He committed himself to develop a modern state based on planned approach to development even at a time when the post-war economy was gasping for survival. He was immensely aware of the socio-political context of Bangladesh’s development journey. His ‘Preface’ to the First Five-Year Plan indicated that this was a “plan for reconstruction and development of economy taking into account the inescapable political, social and economic realities of Bangladesh.” Based on those stark realities, this plan also had a vision and perspective for the nation. Unfortunately, he could not see for himself the fruits of the tree which he so carefully seeded and nurtured in its difficult days of Bangladesh. He along with his most family members were killed when he was about to embark on to take the country to a higher trajectory of development. In fact, it was his dream project called ‘Sonar Bangla’ which was shot at its heart by the enemies of humanity.

Fortunately, the legacy of Bangabandhu is now being carried forward by his able daughter through her committed leadership with a well-set target of making Bangladesh a prosperous country in a couple of decades. More particularly, Bangladesh has already made a great stride by moving into a lower-middle income country and aspires to become an upper-middle income country by 2031. It also plans to become a developed country by 2041. Of course, there will be a lot of challenges in this aspirational journey for Bangladesh. At the same time, a lot of opportunities are also opening for Bangladesh in terms of availability of new technologies, young demographic structure, emergence of women labour force in the formal sector, greater access to leadership by educated women and digital transformation of the administration and finance in alignment with the multi-speed transformational shifts taking place in the economy and society. The changes always come with challenges. So, we ought to prepare ourselves with more skilled human resources to cope with this changing world and seize on the opportunities.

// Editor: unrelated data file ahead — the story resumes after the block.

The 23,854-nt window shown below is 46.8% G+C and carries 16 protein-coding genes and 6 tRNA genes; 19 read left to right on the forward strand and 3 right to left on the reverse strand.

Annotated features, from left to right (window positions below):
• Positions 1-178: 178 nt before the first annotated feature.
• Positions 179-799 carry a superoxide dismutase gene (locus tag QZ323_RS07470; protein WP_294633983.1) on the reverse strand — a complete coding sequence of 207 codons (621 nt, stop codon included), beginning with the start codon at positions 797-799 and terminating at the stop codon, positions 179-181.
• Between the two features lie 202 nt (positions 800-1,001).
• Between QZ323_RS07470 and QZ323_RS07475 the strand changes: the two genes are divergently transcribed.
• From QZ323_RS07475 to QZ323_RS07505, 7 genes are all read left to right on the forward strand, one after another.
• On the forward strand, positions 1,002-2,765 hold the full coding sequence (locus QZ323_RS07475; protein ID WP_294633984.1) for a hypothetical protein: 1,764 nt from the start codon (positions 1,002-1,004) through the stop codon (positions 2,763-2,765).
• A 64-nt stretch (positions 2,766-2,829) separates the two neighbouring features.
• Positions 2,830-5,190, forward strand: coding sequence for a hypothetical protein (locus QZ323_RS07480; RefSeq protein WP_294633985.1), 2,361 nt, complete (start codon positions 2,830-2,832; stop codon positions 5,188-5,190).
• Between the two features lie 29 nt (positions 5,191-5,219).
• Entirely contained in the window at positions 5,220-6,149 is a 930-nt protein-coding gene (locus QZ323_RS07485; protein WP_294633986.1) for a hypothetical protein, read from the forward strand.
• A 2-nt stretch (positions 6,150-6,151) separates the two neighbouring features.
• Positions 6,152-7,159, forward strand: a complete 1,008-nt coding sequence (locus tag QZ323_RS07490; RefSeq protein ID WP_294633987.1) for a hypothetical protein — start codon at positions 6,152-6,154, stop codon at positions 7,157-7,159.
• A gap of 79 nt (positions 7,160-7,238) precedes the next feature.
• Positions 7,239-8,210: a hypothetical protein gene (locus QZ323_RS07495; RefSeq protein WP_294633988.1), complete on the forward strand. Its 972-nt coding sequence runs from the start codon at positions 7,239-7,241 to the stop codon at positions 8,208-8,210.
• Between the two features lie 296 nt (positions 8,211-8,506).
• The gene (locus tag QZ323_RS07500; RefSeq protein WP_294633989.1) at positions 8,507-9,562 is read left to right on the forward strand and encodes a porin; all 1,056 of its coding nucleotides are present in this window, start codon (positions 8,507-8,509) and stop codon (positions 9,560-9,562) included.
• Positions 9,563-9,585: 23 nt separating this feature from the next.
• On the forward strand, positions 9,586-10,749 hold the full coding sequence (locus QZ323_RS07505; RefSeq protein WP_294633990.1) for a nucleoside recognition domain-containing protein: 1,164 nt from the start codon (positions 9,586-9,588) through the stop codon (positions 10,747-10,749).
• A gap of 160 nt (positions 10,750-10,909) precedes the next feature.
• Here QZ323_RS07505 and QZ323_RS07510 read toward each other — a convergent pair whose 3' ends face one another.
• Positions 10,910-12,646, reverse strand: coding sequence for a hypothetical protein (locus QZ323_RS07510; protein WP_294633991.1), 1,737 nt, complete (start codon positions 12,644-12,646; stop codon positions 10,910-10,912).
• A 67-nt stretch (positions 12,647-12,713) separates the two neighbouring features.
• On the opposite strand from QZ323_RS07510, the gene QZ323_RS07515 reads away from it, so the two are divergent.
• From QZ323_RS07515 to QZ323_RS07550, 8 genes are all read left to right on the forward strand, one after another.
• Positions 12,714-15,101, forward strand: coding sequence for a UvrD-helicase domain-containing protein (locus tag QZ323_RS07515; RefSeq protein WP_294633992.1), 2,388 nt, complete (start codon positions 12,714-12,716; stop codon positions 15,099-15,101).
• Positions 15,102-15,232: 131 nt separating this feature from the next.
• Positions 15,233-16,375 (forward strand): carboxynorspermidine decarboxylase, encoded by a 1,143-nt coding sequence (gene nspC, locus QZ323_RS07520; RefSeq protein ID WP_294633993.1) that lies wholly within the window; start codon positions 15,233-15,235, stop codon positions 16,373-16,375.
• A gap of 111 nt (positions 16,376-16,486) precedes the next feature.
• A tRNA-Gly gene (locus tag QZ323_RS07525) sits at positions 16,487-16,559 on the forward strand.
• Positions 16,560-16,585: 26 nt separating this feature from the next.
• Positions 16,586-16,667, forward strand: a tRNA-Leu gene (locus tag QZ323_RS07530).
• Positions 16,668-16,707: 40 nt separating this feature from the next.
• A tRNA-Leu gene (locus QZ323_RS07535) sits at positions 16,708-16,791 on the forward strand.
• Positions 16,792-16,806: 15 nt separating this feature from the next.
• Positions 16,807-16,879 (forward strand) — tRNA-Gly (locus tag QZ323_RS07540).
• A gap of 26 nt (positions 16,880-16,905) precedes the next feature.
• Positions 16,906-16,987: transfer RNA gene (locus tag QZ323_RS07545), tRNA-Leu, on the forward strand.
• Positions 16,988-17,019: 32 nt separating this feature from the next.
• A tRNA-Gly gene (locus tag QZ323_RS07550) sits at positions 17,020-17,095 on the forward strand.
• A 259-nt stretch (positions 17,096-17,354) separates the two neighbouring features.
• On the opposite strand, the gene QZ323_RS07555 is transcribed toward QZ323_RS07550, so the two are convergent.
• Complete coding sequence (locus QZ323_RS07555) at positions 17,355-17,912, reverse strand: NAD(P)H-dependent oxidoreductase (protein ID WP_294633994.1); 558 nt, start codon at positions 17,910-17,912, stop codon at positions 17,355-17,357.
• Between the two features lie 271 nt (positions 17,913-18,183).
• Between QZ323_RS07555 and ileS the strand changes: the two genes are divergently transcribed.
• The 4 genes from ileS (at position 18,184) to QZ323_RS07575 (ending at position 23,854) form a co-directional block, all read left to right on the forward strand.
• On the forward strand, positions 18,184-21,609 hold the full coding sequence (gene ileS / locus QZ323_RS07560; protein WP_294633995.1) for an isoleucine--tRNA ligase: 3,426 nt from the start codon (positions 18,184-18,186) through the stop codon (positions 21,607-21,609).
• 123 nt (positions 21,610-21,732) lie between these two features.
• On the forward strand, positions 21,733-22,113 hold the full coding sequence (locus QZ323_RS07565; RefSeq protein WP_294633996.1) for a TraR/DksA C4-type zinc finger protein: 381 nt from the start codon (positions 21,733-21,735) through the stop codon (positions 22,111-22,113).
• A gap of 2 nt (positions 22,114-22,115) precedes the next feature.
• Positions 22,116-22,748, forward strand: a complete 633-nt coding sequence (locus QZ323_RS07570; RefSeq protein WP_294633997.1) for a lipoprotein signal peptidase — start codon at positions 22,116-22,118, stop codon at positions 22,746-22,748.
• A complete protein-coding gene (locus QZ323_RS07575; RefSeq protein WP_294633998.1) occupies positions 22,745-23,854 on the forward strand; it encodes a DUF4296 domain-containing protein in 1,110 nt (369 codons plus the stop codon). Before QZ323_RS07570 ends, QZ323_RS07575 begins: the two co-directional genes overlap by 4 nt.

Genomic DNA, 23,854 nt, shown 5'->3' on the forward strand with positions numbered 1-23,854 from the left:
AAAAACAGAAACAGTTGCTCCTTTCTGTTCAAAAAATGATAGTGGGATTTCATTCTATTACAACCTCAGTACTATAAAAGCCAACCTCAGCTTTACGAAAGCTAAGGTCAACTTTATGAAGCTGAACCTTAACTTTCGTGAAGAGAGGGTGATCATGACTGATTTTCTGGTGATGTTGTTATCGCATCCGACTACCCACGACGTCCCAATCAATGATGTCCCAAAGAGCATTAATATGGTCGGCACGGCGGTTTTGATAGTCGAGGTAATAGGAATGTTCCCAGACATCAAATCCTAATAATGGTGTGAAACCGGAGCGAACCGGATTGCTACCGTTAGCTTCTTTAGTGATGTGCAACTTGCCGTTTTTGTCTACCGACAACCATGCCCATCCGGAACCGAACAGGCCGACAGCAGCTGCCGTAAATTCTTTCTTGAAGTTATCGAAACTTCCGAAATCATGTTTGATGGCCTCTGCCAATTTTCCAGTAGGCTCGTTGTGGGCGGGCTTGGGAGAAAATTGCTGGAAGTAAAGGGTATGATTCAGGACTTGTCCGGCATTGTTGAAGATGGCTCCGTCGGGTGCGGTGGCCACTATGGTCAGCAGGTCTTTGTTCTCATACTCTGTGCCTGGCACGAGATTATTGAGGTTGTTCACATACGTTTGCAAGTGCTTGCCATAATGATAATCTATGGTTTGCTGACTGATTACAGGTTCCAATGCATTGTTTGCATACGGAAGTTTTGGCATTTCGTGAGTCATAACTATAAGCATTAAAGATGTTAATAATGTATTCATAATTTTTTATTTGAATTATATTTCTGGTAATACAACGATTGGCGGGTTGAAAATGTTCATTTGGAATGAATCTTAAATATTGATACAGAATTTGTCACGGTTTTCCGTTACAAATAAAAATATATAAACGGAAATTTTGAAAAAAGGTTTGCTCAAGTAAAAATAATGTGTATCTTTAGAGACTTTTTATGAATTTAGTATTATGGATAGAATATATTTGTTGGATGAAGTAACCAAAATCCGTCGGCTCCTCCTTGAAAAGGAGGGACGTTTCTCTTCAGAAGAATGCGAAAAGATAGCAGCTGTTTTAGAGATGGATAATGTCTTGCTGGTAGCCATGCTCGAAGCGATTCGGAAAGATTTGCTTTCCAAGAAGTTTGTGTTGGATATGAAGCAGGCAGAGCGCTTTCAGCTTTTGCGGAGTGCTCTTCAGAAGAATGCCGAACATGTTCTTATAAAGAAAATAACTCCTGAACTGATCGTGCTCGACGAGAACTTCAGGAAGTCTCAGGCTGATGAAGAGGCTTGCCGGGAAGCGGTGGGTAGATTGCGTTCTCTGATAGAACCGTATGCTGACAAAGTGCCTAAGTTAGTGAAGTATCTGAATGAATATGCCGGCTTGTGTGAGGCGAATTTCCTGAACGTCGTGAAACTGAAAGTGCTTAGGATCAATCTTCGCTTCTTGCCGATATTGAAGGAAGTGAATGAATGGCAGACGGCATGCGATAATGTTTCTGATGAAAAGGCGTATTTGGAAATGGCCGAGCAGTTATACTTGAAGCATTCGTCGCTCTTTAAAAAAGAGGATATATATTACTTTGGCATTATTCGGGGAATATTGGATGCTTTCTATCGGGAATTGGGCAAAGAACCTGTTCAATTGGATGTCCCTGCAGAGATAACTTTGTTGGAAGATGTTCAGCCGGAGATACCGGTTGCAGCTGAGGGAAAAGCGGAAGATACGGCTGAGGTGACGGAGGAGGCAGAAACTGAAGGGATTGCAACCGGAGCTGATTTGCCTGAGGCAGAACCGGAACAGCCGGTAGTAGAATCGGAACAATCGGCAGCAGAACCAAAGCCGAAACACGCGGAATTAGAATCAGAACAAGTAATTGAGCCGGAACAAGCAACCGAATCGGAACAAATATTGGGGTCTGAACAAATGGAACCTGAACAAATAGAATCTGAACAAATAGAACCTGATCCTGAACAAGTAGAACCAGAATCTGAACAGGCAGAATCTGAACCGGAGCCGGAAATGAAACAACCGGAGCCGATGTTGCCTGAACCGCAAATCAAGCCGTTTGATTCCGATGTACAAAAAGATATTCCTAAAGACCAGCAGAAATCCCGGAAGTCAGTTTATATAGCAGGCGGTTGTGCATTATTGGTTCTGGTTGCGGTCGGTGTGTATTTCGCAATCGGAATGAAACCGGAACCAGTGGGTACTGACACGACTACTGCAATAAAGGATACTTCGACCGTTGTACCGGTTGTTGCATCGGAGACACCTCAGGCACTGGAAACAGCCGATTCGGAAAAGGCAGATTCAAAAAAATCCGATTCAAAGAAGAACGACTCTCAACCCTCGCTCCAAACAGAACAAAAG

Bangladesh has already embarked on a second Perspective Plan (2021-41) standing on the gains of its first Perspective Plan (2010-21). The principal visions of the second perspective plan include, among others:

Transforming Bangladesh into a developed country by 2041 with per capita income of over USD 12,500 in today’s prices.

Making poverty a thing of the past.